When we think of someone with integrity, we think of someone we can count on to come through on what they promise. Unfortunately, that’s not always a safe bet today.
Over the last several years I’ve noticed a change in the way we use the word integrity. The word used to mean staying true to your word—even if it’s difficult, inconvenient, or expensive. But today I hear more and more people using the word as if it means being true to themselves—even if that means leaving someone else to clean up the mess.
This might look like a win if we’re trying to save ourselves from difficulty and discomfort, but it will come back to bite us in the end. Nothing destroys our credibility faster than bailing on a commitment.
Why is integrity so important?
Trust depends on integrity. If people can’t rely on your word, they won’t trust you. They may extend some grace, but eventually, people will doubt and disbelieve.
Influence depends on trust. People will refuse the influence of leaders they distrust. Just look at how this plays out in politics or the media. We follow people we trust.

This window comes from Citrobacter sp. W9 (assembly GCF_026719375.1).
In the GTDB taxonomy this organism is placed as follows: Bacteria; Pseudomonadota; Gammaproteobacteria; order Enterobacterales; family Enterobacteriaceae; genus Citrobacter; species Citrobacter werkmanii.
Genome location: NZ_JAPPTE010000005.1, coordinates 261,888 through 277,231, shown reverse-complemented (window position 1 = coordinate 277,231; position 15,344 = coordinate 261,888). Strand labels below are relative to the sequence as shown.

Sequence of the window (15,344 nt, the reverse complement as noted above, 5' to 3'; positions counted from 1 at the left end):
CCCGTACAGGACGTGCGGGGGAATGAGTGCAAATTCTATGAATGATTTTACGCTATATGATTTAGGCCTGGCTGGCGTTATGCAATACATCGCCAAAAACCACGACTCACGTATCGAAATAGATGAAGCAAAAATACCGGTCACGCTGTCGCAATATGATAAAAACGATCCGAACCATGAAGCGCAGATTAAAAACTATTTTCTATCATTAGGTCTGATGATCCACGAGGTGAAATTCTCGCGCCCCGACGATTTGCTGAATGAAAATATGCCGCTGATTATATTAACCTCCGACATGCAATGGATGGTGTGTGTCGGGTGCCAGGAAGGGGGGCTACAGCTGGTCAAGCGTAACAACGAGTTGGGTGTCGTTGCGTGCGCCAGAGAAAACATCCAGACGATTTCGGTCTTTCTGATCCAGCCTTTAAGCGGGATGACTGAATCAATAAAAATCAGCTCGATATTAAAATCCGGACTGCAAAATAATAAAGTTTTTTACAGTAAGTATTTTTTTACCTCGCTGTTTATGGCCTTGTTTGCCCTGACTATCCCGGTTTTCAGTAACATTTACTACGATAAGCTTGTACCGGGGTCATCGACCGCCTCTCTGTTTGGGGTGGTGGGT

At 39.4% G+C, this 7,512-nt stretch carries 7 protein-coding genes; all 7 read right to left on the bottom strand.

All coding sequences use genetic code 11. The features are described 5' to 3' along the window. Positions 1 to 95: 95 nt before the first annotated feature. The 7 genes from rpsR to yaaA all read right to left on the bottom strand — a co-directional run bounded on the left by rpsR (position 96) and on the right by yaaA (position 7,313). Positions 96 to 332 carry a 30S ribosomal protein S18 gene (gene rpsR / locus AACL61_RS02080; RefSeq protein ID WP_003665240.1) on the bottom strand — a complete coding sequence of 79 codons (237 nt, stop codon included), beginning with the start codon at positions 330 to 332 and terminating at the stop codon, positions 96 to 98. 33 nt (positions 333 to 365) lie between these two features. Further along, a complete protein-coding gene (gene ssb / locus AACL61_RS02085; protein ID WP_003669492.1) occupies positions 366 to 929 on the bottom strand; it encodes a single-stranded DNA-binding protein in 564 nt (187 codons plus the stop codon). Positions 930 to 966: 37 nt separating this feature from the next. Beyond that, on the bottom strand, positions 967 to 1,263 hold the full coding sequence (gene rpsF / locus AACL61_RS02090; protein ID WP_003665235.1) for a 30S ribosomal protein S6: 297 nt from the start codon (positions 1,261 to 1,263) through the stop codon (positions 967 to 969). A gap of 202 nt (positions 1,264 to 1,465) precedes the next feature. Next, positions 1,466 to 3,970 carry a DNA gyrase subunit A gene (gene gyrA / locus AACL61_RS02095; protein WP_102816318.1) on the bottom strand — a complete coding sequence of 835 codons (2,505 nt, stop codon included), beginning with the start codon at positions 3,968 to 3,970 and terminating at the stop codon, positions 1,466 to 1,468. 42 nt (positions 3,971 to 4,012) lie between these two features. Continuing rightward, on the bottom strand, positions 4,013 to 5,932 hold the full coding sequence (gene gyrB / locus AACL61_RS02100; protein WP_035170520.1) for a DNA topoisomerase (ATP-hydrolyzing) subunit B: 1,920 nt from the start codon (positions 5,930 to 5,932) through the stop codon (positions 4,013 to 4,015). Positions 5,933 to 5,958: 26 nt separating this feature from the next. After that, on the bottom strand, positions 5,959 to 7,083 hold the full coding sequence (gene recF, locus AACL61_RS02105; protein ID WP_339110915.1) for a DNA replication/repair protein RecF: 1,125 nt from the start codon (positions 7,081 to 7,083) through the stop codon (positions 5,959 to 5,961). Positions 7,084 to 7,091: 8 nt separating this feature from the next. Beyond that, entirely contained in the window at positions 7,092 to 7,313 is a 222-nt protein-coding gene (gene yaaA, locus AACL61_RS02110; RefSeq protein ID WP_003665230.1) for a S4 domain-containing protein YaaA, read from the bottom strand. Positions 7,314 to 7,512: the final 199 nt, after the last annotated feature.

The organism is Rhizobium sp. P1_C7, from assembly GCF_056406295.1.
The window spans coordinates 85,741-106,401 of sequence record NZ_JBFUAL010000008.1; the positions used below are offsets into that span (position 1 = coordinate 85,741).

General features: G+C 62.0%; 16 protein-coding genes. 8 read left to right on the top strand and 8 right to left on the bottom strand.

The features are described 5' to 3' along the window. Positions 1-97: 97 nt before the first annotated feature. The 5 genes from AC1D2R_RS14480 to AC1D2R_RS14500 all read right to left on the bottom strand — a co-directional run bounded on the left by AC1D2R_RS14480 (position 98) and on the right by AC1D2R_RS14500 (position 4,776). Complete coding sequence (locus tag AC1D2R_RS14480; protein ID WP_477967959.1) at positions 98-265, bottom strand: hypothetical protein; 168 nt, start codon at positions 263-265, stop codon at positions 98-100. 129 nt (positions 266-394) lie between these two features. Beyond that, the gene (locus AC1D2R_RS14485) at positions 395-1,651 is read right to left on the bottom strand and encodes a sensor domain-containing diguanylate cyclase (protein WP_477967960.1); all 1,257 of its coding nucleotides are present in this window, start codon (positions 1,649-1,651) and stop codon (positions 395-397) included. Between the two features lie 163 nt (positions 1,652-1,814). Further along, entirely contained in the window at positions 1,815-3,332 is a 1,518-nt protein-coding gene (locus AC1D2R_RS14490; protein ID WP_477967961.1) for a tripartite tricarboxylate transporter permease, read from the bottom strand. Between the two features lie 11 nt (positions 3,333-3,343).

Impact depends on influence. You can’t make the impact you want unless you can influence others and shift their behavior.
Now think of other relationships: marriage, parenting, church, whatever. The strength of our relationships is measured by how much people can count on us. If we’re not true to our words, that means our relationships will be as unreliable as we are.
“The strength of our relationships is measured by how much people can count on us.” – Michael Hyatt, Author
You can find this article and others similar leadership resources at Aha! Leadership.